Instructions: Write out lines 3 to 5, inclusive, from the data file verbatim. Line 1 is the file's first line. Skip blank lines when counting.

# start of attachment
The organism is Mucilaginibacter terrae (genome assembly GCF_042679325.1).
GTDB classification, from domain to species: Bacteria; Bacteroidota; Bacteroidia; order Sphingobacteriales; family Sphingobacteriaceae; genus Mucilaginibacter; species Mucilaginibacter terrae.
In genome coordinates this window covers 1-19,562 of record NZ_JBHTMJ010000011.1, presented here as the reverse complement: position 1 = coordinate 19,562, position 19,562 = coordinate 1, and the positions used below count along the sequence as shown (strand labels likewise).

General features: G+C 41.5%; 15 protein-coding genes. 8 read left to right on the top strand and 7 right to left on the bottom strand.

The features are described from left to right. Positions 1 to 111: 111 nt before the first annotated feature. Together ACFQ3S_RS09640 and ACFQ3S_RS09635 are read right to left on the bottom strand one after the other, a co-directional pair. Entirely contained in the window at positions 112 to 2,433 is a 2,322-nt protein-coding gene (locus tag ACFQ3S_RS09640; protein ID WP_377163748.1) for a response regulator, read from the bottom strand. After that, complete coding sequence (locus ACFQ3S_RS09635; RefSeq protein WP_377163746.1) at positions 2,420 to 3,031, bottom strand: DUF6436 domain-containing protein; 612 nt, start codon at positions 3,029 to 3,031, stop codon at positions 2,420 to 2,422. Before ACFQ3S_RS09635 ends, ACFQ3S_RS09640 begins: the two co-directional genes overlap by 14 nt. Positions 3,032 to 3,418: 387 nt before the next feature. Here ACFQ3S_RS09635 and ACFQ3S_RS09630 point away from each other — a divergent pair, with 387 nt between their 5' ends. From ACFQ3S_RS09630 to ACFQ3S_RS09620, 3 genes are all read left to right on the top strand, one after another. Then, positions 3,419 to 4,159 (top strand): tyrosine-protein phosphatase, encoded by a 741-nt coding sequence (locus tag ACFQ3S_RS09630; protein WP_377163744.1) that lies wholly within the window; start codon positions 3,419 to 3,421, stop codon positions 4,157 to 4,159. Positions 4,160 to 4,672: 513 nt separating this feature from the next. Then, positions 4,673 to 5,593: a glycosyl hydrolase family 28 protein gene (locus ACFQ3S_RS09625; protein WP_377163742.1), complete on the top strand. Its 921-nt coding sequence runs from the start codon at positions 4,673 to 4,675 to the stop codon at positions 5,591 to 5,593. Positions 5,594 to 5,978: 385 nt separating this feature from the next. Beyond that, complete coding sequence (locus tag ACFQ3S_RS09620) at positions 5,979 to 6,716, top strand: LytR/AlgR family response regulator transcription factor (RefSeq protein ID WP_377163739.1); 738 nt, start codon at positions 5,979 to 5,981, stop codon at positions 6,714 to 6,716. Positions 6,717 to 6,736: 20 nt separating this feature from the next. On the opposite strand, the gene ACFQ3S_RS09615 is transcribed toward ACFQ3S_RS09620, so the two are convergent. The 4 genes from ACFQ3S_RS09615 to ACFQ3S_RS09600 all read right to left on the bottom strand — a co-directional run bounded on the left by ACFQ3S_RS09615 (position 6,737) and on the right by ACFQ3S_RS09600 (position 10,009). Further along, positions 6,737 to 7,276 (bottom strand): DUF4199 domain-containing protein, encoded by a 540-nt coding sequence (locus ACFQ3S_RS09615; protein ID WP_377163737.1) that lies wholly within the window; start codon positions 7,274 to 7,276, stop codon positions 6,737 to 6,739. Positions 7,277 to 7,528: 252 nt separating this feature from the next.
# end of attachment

In genome coordinates this window covers 1-19,562 of record NZ_JBHTMJ010000011.1, presented here as the reverse complement: position 1 = coordinate 19,562, position 19,562 = coordinate 1, and the positions used below count along the sequence as shown (strand labels likewise).

General features: G+C 41.5%; 15 protein-coding genes. 8 read left to right on the top strand and 7 right to left on the bottom strand.

The features are described from left to right. Positions 1 to 111: 111 nt before the first annotated feature. Together ACFQ3S_RS09640 and ACFQ3S_RS09635 are read right to left on the bottom strand one after the other, a co-directional pair. Entirely contained in the window at positions 112 to 2,433 is a 2,322-nt protein-coding gene (locus tag ACFQ3S_RS09640; protein ID WP_377163748.1) for a response regulator, read from the bottom strand. After that, complete coding sequence (locus ACFQ3S_RS09635; RefSeq protein WP_377163746.1) at positions 2,420 to 3,031, bottom strand: DUF6436 domain-containing protein; 612 nt, start codon at positions 3,029 to 3,031, stop codon at positions 2,420 to 2,422. Before ACFQ3S_RS09635 ends, ACFQ3S_RS09640 begins: the two co-directional genes overlap by 14 nt. Positions 3,032 to 3,418: 387 nt before the next feature. Here ACFQ3S_RS09635 and ACFQ3S_RS09630 point away from each other — a divergent pair, with 387 nt between their 5' ends. From ACFQ3S_RS09630 to ACFQ3S_RS09620, 3 genes are all read left to right on the top strand, one after another. Then, positions 3,419 to 4,159 (top strand): tyrosine-protein phosphatase, encoded by a 741-nt coding sequence (locus tag ACFQ3S_RS09630; protein WP_377163744.1) that lies wholly within the window; start codon positions 3,419 to 3,421, stop codon positions 4,157 to 4,159. Positions 4,160 to 4,672: 513 nt separating this feature from the next. Then, positions 4,673 to 5,593: a glycosyl hydrolase family 28 protein gene (locus ACFQ3S_RS09625; protein WP_377163742.1), complete on the top strand. Its 921-nt coding sequence runs from the start codon at positions 4,673 to 4,675 to the stop codon at positions 5,591 to 5,593. Positions 5,594 to 5,978: 385 nt separating this feature from the next. Beyond that, complete coding sequence (locus tag ACFQ3S_RS09620) at positions 5,979 to 6,716, top strand: LytR/AlgR family response regulator transcription factor (RefSeq protein ID WP_377163739.1); 738 nt, start codon at positions 5,979 to 5,981, stop codon at positions 6,714 to 6,716. Positions 6,717 to 6,736: 20 nt separating this feature from the next. On the opposite strand, the gene ACFQ3S_RS09615 is transcribed toward ACFQ3S_RS09620, so the two are convergent. The 4 genes from ACFQ3S_RS09615 to ACFQ3S_RS09600 all read right to left on the bottom strand — a co-directional run bounded on the left by ACFQ3S_RS09615 (position 6,737) and on the right by ACFQ3S_RS09600 (position 10,009). Further along, positions 6,737 to 7,276 (bottom strand): DUF4199 domain-containing protein, encoded by a 540-nt coding sequence (locus ACFQ3S_RS09615; protein ID WP_377163737.1) that lies wholly within the window; start codon positions 7,274 to 7,276, stop codon positions 6,737 to 6,739. Positions 7,277 to 7,528: 252 nt separating this feature from the next.